NY Times columnist Thomas Friedman shows ignorance and evasiveness about al-Qaeda in Iraq: In an interview that appeared on CNN on Sunday,... (24-Apr-07)
BBC kills an Iraqi war story because it's "too positive": But a drama showing British troops brutalizing civilians is perfectly fine.... (11-Apr-07)
Tens of thousands of Shi'ites protest against American "occupiers": In what appeared to be a grand, party-like atmosphere,... (10-Apr-07)
Iraq's Moqtada al-Sadr tells followers to attack Americans, not each other: This could be good news.... (9-Apr-07)Iraqi Sunnis are turning against al-Qaeda in Iraq : This is exactly the kind of thing that generational theory predicts. (1-Apr-2007)
New optimistic poll of Iraqi people barely mentioned on Sunday TV news shows: And Bob Shieffer on CBS's "Face the Nation" asked really dumb questions of Secretary of Defense Robert Gates.... (19-Mar-07)
Robert Gates on "civil war" in Iraq.: Following the release of the Iraq National Intelligence Estimate on Friday,... (2-Feb-07)
News as theatre: NBC announces it will call Iraq war a "civil war": On Monday morning on the "Today Show,"... (29-Nov-06)
President Bush's reference to Vietnam War "Tet Offensive" has journalists in a tizzy: Airhead journalists have completely missed the point, and the real danger.... (20-Oct-06)
Learning-disabled journalists and politicians continue to predict Iraq civil war: Occasionally journalists take a break from their heavy-breathing over Congressional pages,... (8-Oct-06)
General John Abizaid says there'll be no troop cutbacks in Iraq: This is hardly a surprise to me, though not for the reasons most people give.... (19-Sep-06)
Debate over civil war in Iraq rages over semantics: An actual crisis civil war in Iraq is impossible, but it's now embroiled in the November elections,... (23-Aug-06)Washington becomes hysterical again over an Iraqi 'civil war' : A civil war in Iraq is impossible, as I've said many times, because only one generation has passed since the Iran/Iraq war of the 1980s. Here's some additional historical information. (7-Aug-2006)
Israel's war against Hizbollah and Lebanon forces Muslims to choose sides : The war is part of a larger Shi'ite-Sunni struggle, and a stopgap ceasefire will create a worsening environment leading to a much more chaotic situation within a few months (25-Jul-2006)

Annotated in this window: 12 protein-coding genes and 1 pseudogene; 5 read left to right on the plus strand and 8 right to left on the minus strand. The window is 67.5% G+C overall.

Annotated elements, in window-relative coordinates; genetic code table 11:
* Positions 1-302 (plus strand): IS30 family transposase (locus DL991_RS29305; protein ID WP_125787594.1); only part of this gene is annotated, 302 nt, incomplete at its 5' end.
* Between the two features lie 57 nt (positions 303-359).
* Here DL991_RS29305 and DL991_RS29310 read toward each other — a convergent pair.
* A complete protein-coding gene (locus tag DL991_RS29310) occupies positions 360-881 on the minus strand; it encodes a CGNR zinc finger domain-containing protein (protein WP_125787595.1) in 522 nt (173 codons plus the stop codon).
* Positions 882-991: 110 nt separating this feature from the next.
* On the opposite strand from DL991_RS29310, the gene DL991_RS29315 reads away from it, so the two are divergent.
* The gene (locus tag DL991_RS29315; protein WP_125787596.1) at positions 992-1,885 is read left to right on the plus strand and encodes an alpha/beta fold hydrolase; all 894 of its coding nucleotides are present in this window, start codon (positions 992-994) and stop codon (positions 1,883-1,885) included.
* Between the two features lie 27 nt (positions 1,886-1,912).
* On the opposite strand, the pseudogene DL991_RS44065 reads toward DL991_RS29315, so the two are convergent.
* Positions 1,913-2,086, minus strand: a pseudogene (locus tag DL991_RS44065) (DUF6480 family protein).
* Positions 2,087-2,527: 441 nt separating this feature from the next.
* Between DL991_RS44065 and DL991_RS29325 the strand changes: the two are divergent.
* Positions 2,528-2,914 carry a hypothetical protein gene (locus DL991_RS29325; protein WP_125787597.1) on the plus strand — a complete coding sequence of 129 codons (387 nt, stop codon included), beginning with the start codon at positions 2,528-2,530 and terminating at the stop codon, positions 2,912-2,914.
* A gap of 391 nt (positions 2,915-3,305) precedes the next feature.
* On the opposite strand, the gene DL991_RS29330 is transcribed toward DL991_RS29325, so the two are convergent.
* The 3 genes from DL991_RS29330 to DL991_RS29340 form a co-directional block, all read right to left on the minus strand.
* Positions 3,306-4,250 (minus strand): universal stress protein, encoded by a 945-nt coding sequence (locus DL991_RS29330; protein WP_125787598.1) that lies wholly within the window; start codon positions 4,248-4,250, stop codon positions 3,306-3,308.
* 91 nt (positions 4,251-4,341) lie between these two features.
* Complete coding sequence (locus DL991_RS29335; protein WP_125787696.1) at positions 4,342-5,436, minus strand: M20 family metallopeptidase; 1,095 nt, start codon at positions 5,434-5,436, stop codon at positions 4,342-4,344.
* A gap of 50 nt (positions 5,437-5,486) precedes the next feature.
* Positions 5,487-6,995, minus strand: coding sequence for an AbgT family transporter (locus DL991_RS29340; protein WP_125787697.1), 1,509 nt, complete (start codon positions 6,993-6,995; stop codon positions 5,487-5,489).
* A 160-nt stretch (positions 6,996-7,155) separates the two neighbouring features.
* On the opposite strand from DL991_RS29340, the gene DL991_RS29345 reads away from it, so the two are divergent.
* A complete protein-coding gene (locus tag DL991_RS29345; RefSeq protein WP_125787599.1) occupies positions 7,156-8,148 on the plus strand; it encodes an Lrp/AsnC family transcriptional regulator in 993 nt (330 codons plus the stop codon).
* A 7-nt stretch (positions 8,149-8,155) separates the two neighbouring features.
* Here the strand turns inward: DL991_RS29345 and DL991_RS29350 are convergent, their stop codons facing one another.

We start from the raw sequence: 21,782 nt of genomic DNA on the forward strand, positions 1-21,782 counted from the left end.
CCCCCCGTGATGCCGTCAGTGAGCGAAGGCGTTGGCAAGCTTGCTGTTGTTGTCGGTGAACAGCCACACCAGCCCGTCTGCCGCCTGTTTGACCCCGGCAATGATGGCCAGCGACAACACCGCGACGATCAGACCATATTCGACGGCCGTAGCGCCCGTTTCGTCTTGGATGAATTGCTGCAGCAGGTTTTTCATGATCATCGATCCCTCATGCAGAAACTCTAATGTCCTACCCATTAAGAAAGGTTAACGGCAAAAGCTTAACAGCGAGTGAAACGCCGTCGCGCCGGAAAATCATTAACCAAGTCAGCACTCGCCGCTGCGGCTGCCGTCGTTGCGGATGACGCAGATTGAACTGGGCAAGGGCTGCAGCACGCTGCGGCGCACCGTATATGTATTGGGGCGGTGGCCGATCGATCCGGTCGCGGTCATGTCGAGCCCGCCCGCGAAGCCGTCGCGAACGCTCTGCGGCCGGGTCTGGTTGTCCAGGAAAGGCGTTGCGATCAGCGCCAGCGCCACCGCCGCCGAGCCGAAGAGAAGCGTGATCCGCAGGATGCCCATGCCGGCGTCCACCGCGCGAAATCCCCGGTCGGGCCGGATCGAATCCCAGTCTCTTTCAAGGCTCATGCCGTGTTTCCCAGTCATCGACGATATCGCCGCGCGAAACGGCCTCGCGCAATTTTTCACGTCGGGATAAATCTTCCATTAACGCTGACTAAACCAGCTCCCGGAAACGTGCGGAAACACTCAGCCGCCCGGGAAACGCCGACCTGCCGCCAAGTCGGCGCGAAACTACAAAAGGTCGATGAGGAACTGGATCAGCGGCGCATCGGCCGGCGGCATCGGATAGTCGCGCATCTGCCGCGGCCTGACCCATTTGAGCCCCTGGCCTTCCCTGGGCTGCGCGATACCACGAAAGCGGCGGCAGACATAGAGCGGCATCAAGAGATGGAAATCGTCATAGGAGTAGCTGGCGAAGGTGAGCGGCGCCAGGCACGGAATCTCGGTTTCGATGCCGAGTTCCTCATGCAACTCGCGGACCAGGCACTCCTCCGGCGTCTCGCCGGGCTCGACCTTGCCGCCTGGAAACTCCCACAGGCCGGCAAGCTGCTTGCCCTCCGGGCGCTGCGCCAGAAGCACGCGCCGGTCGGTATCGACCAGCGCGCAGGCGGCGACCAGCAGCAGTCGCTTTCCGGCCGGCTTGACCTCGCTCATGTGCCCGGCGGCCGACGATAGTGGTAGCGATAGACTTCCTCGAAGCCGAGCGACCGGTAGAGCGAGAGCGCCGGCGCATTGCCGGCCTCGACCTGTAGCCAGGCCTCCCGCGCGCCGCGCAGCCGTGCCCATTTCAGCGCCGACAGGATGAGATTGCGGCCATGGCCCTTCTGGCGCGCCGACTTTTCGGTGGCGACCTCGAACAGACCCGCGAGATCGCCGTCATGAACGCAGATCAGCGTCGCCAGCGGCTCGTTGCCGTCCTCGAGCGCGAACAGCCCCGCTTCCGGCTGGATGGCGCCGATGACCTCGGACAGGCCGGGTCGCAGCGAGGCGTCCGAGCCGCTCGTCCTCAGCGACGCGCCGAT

Speculations about a stock market panic and crash : Will there be a stock market panic next week, next month, or next year, and will it lead to a crash? We speculate on some possibilities. (31-May-2006)
Journalists have a 'civil war in Iraq' orgy over the weekend: It's hard to remember when news shows had so much sheer non-stop nonsense... (21-Mar-06)
I just heard on CNN International: "The threat of civil war in Iraq is over.": Surprise! Surprise! The press corps was 100% wrong, and I was right.... (28-Feb-06)
Fear of Iraqi civil war nears hysteria: But there is NO CHANCE WHATSOEVER of a civil war.... (24-Feb-06)
Bombing of 1200 year old Shi'ite mosque inflames Iraq to the verge of massive civil war rhetoric: Shi'ites conducted over 90 revenge attacks on Sunni shrines on Wednesday,... (23-Feb-06)
Vitriolic Iraq war politics erupts in Washington: But the basics of the Iraq war haven't changed a bit.... (21-Nov-05)
After President Bush's speech: What next for Iraq?: With growing insurgency violence and flagging public support, what's America's "end strategy" in Iraq?... (1-Jul-05)
Iraqi Sunni and Shi'ite clerics call for restraint: Analysts, pundits and journalists are still predicting civil war, and they're still getting it wrong.... (23-May-05)
The chaotic Iraq election is only two days away: The election is on Sunday, January 30, and no one has a clue what's going to happen.... (28-Jan-05)
Brent Scowcroft predicts an "incipient civil war" for Iraq: Pundits are returning to wishful thinking as the January 30 election approaches... (09-Jan-05)Can we withdraw from Iraq in 2005?: Suddenly the Washington buzz is that whoever wins - Bush or Kerry - will begin to withdraw American troops from Iraq. We look at two historical examples to predict scenarios. (16-Oct-2004)
Fallujans are getting angry with insurgents: Just a few hours after my posting that al-Zarqawi's most formidable enemy may be the 40-50 year old mothers of Fallujah,... (13-Oct-04)
Al-Sadr's Shi'ite militia fighters turn in their weapons: The war in Iraq took a significant turn this week when the Shi'ite militias agreed to disarm,... (13-Oct-04)